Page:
by Joy Ann von Wahlde, attorney
Q. My mother has recently been diagnosed with Alzheimer's disease. I have heard it is important for people with dementia to have a power of attorney. What is a power of attorney, and why does she need one?
A. A power of attorney (POA) is a legal document that gives someone else the power to act on your mother's behalf. A POA allows a competent adult to give another person (or persons) certain powers that are defined within the document. The person giving the power of attorney, your mother in this case, is called the principal. The person given the power of attorney is called an "agent" or "attorney in fact."
A POA would take no legal rights away from your mother. It would give the agent the power to do the same things your mother could do. The powers given may include consenting to medical treatment, buying or selling things, and managing financial matters. The agent must act in accordance with the principal's wishes and in the principal's best interests. A POA may be necessary in events where the principal is temporarily unable to make his or her own decisions, such as in a medical emergency.
Unless the POA says otherwise, the agent's powers end when the principal becomes mentally incapacitated. In cases such as Alzheimer's disease, where the person is deemed mentally incapacitated, a durable power of attorney is needed. This means that the POA stays in effect and is not be limited by any future disability of the principal.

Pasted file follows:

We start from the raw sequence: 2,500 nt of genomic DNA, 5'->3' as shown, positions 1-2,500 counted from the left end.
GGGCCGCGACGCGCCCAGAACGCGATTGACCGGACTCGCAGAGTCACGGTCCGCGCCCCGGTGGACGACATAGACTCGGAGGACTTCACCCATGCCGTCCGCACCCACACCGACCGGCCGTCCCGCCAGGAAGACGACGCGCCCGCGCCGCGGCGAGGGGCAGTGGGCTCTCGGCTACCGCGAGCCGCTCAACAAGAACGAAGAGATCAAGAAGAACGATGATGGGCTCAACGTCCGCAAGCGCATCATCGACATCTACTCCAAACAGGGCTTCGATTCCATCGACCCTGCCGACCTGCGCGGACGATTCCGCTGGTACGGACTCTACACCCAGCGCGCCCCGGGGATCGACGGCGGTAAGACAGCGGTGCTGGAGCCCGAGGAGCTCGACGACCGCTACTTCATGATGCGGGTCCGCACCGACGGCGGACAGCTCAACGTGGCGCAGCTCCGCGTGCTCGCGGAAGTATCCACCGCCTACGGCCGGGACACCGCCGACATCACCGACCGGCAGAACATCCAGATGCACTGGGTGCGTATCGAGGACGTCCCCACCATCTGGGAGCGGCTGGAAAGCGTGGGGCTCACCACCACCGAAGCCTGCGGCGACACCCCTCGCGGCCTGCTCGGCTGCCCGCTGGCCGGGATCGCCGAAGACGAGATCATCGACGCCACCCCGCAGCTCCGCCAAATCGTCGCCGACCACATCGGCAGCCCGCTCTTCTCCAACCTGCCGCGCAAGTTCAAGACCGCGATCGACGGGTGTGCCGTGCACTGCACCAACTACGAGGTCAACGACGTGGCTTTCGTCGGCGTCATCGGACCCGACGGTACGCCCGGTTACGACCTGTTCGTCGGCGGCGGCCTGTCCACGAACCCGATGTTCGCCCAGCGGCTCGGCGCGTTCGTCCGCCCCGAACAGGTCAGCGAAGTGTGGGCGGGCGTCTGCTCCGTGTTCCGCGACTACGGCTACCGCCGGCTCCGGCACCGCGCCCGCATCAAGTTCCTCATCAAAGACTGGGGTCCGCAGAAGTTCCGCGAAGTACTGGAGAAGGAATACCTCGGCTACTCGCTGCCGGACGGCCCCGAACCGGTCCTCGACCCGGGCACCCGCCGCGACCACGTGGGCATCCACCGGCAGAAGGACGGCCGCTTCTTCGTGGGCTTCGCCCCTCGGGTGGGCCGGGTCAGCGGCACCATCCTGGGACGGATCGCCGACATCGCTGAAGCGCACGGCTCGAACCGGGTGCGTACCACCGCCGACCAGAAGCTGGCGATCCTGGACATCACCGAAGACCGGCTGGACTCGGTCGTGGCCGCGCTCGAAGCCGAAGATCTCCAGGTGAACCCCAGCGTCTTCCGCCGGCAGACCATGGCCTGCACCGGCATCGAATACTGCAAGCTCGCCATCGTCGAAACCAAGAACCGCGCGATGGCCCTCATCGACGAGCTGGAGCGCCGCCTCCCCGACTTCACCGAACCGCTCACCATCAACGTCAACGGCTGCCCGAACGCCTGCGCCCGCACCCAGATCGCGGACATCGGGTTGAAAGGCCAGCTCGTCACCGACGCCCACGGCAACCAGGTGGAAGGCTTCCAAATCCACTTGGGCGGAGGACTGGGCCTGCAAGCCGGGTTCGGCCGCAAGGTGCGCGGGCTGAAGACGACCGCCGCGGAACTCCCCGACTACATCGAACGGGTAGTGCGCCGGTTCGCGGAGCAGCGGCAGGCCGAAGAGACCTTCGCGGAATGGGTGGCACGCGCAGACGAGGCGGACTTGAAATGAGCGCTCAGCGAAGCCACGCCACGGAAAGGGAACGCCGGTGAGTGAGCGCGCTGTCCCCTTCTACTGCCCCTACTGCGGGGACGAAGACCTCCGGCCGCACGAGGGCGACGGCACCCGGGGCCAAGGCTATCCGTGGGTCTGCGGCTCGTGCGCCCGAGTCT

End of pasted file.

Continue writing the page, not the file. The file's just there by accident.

A POA must be executed while the principal is still able to understand what the document means. Whether a person with mild dementia, such as your mother, has the mental capacity to execute a power of attorney is a judgment call. It may be helpful to ask a geriatric specialist or the opinion of your mother's physician. For specific legal advice about your situation, you should speak directly with an attorney.
There are alternatives, including guardianship, if a POA is not an option. More information about powers of attorney, guardianship, and other alternatives may be found at the Northwest Justice Project, toll free at 1.888.201.1014 or on the web at www.nwjustice.org.